And now, after being overly negative about season one of Babylon 5, here’s my mostly positive wrap-up of my re-watch experience. Hopefully, I can explain why I felt in 1994 that B5 would have been a great achievement at that point even if it had gotten canceled after the first season.
The music for Babylon 5 is different from just about any other SF show. I remember when B5 debuted that the music was jarring, “new age” rather than the standard John Williams/Jerry Goldsmith symphonic score. But almost 20 years later, I can’t imagine any other sound for B5 besides Christopher Franke. For the first season, he was still working out the kinks. The occasional “funny” music cues strike the wrong note, and some of the “exciting” music used during action scenes or cuts to commercial comes across as melodramatic. But there are moments of greatness already. The main title is a great start, signifying both the mystery and drumbeats of war which are recurring themes of the show. Also, the theme from the battle of the line, used memorably first in “And the Sky Full of Stars”, is haunting and gives me chills just about every time I hear it.
After listing everything that’s wrong with the computer graphics last time, I need to mention a few things that were and are great. I briefly mentioned the camera movement. That’s something that doesn’t still impress the way it did 20 years ago. But at the time, Star Trek was still working with models, so I had never seen such dramatic space scenes, except for big budget movies like Return of the Jedi. Babylon 5 brought that to TV. A few years later, the Star Trek franchise adopted CGI and most recently Battlestar Galactica has taken CGI space battles to the next level.
One thing that no other space science fiction show to date has shown us is realistic physics. BSG made some nods in that direction, with thrusters on the Vipers, but ever since the X-wings first went swooping through space in Star Wars, we’ve been led to expect space ships to fly like airplanes. The Starfury in B5 is the first space fighter that uses physics to fly differently in space. It’s probably hard to explain to a non-nerd how exciting it is to see a Starfury rotate 180 degrees without cutting its momentum to fire on a fighter that is following directly behind it. If you are in Clan Geek, I’m sure you understand.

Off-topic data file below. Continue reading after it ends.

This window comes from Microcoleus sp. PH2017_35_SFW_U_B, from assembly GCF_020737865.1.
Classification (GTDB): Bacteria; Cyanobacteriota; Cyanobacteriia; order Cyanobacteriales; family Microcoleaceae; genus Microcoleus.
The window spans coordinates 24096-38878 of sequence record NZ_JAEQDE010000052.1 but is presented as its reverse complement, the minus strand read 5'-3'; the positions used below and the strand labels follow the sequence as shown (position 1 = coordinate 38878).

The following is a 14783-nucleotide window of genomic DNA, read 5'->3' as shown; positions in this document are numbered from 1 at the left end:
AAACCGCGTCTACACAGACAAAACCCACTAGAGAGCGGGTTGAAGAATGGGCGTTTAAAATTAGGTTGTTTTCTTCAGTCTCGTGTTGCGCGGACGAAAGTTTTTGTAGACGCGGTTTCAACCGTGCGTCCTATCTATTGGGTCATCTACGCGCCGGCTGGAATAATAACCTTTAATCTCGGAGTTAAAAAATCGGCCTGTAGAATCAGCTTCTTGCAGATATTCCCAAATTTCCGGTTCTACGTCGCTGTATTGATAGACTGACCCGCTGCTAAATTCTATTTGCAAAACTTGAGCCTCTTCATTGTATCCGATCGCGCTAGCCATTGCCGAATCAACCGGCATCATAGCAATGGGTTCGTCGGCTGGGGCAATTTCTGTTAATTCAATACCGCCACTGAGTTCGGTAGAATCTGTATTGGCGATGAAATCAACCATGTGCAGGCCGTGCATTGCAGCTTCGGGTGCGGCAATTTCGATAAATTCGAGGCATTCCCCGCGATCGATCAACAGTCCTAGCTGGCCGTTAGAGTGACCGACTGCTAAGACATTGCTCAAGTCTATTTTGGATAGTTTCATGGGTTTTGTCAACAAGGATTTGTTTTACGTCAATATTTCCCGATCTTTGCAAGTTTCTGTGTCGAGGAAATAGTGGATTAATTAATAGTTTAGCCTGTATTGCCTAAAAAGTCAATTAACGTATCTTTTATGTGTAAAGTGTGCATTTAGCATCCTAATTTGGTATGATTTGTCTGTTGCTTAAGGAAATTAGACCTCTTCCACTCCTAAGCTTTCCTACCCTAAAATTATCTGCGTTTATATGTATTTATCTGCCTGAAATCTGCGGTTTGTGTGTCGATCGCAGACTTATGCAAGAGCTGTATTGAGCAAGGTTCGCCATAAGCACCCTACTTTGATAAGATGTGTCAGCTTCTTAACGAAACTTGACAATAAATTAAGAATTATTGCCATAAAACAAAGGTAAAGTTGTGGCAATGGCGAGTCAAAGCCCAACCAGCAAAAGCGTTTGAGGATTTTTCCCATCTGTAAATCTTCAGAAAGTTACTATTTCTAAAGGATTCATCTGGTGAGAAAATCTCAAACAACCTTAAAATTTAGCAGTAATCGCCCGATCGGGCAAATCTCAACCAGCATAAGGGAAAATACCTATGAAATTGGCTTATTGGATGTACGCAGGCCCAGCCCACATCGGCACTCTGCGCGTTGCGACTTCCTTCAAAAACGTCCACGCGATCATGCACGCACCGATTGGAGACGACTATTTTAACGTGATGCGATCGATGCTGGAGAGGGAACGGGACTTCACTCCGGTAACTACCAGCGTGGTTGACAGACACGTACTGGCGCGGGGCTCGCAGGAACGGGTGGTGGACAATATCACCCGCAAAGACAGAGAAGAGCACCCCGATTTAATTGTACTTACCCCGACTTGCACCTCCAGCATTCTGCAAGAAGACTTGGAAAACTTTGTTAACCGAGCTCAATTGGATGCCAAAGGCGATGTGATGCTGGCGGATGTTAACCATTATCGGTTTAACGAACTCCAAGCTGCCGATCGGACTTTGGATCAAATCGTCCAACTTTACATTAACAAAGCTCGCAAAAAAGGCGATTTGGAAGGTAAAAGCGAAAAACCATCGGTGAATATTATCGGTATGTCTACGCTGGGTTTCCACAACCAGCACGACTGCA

The other great thing about the space scenes is that there is no sound in space. B5 cheats on this in later seasons as I recall, but for the first couple of seasons, the only sounds over space scenes are Franke’s musical cues, giving a good dramatic flourish and avoiding violating physics by having the bangs of explosions and whooshes of fighters.
The quality of acting is one of Babylon 5’s greatest weaknesses throughout its five year run, however, there are many outstanding performances along the way. And there are two that were fantastic from nearly the first frame.
Peter Jurasik’s Centauri ambassador Londo is pitch perfect almost as soon as he appears on screen. He is a clown, mostly played for laughs through the early episodes, but hints are dropped constantly about his dark destiny which truly begins to manifest later in the season. And Jurasik is able to portray that undercurrent of desperation perfectly, creating in Londo a tragic figure who is nevertheless one of the funniest characters of the show.
Londo’s foil is the Narn ambassador G’Kar, played by Andreas Katsulas, best known for his roles as the one-armed man in The Fugitive and Romulan Commander Tomalak from ST:TNG. Katsulas gets off to a bit of a rough start with G’Kar in the pilot and early episodes. I like to think it’s because JMS hadn’t given him enough backstory on his character and he was leaning toward the over-the-top melodrama of his Star Trek character. Or perhaps it’s just that G’Kar lives more in the melodramatic end during the first episodes so that the fullness of his character will be more of a surprise in “Mind War”. Whichever it is, Katsulas quickly manages to create in his lizard-man alien more humanity than most of the rest of the cast put together. It is truly a bravura performance, and a reasonable argument could be made that Babylon 5 be the Londo and G’Kar Show, since they are the best actors, characters, and story arcs of the series. It’s a damn shame that one or both of them didn’t pick up Emmy’s for their acting in B5, but that would have been a pipe dream. (Instead they were too busy giving it to Dennis Franz three times! The critics sure did love NYPD Blue back in the 90s.)